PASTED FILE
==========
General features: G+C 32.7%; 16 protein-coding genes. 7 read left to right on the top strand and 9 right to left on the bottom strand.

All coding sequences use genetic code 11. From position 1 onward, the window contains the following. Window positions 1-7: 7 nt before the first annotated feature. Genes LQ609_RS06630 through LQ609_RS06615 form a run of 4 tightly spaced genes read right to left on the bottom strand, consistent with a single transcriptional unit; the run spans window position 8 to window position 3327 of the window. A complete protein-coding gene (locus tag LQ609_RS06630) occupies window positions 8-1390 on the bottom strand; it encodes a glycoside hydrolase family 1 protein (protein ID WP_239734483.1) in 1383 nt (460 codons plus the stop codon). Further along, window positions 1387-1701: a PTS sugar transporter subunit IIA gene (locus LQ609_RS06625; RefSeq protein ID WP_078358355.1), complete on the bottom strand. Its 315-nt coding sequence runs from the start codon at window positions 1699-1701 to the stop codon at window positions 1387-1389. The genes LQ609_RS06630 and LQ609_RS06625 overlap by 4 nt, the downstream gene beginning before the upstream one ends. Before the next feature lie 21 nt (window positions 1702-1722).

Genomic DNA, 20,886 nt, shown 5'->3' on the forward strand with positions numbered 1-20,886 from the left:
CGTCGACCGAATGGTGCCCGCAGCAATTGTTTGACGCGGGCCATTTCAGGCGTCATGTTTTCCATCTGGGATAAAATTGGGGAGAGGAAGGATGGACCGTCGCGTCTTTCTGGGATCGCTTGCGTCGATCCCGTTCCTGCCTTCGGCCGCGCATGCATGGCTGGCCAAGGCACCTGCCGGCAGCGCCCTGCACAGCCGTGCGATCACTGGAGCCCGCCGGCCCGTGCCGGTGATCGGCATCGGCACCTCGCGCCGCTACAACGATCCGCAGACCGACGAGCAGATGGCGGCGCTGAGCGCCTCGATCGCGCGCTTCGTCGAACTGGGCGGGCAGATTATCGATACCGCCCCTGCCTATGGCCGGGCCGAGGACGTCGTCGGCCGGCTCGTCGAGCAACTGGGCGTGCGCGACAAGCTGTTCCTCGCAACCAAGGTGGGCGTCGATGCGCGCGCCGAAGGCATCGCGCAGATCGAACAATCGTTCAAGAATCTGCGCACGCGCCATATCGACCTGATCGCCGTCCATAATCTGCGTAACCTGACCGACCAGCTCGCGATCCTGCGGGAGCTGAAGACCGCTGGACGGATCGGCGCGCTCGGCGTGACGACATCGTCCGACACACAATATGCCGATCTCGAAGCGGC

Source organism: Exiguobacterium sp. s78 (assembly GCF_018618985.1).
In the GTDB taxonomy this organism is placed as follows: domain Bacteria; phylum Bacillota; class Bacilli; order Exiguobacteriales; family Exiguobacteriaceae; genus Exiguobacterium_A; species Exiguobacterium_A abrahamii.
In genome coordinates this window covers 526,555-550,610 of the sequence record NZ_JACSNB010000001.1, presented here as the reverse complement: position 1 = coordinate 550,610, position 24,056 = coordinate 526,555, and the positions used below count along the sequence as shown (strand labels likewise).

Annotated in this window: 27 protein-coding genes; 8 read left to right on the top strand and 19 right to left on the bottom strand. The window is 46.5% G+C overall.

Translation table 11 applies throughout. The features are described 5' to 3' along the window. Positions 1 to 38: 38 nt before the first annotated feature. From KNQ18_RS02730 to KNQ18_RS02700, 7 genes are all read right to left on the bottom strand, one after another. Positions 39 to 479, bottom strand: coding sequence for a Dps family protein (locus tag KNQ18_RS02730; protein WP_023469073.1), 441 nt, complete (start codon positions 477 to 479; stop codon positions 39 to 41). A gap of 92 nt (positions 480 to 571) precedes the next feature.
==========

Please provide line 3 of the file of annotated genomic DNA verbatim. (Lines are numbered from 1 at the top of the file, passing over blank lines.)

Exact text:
Genomic DNA, 20,886 nt, shown 5'->3' on the forward strand with positions numbered 1-20,886 from the left: